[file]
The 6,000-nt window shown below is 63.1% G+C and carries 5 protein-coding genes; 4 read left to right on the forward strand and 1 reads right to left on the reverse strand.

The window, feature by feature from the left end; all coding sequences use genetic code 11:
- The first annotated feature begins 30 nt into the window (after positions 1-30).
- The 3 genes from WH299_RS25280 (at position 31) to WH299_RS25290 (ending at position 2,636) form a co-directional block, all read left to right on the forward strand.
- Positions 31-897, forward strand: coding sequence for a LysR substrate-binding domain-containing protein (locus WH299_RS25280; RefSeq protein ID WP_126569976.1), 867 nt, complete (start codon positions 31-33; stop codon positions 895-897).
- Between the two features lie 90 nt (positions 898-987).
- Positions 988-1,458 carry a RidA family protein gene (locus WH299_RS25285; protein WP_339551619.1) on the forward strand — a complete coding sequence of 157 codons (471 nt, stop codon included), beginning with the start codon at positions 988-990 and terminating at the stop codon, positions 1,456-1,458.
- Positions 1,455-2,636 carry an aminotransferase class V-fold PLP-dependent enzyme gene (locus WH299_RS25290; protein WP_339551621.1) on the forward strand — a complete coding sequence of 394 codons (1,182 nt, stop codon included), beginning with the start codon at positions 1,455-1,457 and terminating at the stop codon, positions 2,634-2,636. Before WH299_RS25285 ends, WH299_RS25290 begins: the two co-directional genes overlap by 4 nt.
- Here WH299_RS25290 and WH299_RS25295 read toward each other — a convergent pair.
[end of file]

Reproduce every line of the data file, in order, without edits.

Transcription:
The 6,000-nt window shown below is 63.1% G+C and carries 5 protein-coding genes; 4 read left to right on the forward strand and 1 reads right to left on the reverse strand.

The window, feature by feature from the left end; all coding sequences use genetic code 11:
- The first annotated feature begins 30 nt into the window (after positions 1-30).
- The 3 genes from WH299_RS25280 (at position 31) to WH299_RS25290 (ending at position 2,636) form a co-directional block, all read left to right on the forward strand.
- Positions 31-897, forward strand: coding sequence for a LysR substrate-binding domain-containing protein (locus WH299_RS25280; RefSeq protein ID WP_126569976.1), 867 nt, complete (start codon positions 31-33; stop codon positions 895-897).
- Between the two features lie 90 nt (positions 898-987).
- Positions 988-1,458 carry a RidA family protein gene (locus WH299_RS25285; protein WP_339551619.1) on the forward strand — a complete coding sequence of 157 codons (471 nt, stop codon included), beginning with the start codon at positions 988-990 and terminating at the stop codon, positions 1,456-1,458.
- Positions 1,455-2,636 carry an aminotransferase class V-fold PLP-dependent enzyme gene (locus WH299_RS25290; protein WP_339551621.1) on the forward strand — a complete coding sequence of 394 codons (1,182 nt, stop codon included), beginning with the start codon at positions 1,455-1,457 and terminating at the stop codon, positions 2,634-2,636. Before WH299_RS25285 ends, WH299_RS25290 begins: the two co-directional genes overlap by 4 nt.
- Here WH299_RS25290 and WH299_RS25295 read toward each other — a convergent pair.